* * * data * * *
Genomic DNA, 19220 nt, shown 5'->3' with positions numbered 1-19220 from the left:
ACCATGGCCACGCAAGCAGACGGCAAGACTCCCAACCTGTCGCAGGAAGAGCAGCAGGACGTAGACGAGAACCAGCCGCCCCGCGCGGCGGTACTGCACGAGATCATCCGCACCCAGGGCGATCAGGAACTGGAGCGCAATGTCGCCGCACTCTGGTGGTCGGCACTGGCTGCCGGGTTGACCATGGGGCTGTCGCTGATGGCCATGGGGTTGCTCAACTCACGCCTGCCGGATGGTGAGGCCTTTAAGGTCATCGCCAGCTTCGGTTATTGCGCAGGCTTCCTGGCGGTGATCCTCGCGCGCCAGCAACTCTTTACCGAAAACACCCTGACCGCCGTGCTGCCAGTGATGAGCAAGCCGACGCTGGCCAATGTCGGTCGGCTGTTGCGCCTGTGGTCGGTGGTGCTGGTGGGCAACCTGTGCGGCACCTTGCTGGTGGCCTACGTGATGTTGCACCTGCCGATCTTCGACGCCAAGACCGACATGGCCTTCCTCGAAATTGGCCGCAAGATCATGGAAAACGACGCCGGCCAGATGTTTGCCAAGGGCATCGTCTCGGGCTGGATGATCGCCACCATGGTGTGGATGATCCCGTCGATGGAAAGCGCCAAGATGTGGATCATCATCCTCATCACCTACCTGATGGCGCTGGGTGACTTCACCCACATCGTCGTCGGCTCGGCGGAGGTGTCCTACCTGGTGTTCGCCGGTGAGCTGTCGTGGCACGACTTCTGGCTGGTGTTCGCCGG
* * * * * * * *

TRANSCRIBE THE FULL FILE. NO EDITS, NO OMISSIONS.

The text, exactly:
Genomic DNA, 19220 nt, shown 5'->3' with positions numbered 1-19220 from the left:
ACCATGGCCACGCAAGCAGACGGCAAGACTCCCAACCTGTCGCAGGAAGAGCAGCAGGACGTAGACGAGAACCAGCCGCCCCGCGCGGCGGTACTGCACGAGATCATCCGCACCCAGGGCGATCAGGAACTGGAGCGCAATGTCGCCGCACTCTGGTGGTCGGCACTGGCTGCCGGGTTGACCATGGGGCTGTCGCTGATGGCCATGGGGTTGCTCAACTCACGCCTGCCGGATGGTGAGGCCTTTAAGGTCATCGCCAGCTTCGGTTATTGCGCAGGCTTCCTGGCGGTGATCCTCGCGCGCCAGCAACTCTTTACCGAAAACACCCTGACCGCCGTGCTGCCAGTGATGAGCAAGCCGACGCTGGCCAATGTCGGTCGGCTGTTGCGCCTGTGGTCGGTGGTGCTGGTGGGCAACCTGTGCGGCACCTTGCTGGTGGCCTACGTGATGTTGCACCTGCCGATCTTCGACGCCAAGACCGACATGGCCTTCCTCGAAATTGGCCGCAAGATCATGGAAAACGACGCCGGCCAGATGTTTGCCAAGGGCATCGTCTCGGGCTGGATGATCGCCACCATGGTGTGGATGATCCCGTCGATGGAAAGCGCCAAGATGTGGATCATCATCCTCATCACCTACCTGATGGCGCTGGGTGACTTCACCCACATCGTCGTCGGCTCGGCGGAGGTGTCCTACCTGGTGTTCGCCGGTGAGCTGTCGTGGCACGACTTCTGGCTGGTGTTCGCCGG